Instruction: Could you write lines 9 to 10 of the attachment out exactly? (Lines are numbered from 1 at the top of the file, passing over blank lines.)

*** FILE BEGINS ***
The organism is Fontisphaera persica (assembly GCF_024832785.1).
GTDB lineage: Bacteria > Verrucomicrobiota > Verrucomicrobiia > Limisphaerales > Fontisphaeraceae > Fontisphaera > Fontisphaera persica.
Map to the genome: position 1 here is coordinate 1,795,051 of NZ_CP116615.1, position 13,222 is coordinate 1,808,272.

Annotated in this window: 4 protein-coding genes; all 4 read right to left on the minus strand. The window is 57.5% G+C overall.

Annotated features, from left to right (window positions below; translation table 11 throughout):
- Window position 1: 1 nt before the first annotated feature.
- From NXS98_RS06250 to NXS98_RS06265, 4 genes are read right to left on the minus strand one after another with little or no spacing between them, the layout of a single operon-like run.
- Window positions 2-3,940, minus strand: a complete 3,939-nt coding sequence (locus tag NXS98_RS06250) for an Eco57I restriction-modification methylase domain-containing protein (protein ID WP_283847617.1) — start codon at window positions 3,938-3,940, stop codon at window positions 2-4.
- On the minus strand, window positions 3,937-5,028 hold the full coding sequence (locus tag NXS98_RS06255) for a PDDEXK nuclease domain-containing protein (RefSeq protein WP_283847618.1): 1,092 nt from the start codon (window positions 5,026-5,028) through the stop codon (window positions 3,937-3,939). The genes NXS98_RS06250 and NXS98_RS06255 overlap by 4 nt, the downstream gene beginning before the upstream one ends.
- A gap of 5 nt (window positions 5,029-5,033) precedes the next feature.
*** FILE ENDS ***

- On the minus strand, window positions 3,937-5,028 hold the full coding sequence (locus tag NXS98_RS06255) for a PDDEXK nuclease domain-containing protein (RefSeq protein WP_283847618.1): 1,092 nt from the start codon (window positions 5,026-5,028) through the stop codon (window positions 3,937-3,939). The genes NXS98_RS06250 and NXS98_RS06255 overlap by 4 nt, the downstream gene beginning before the upstream one ends.
- A gap of 5 nt (window positions 5,029-5,033) precedes the next feature.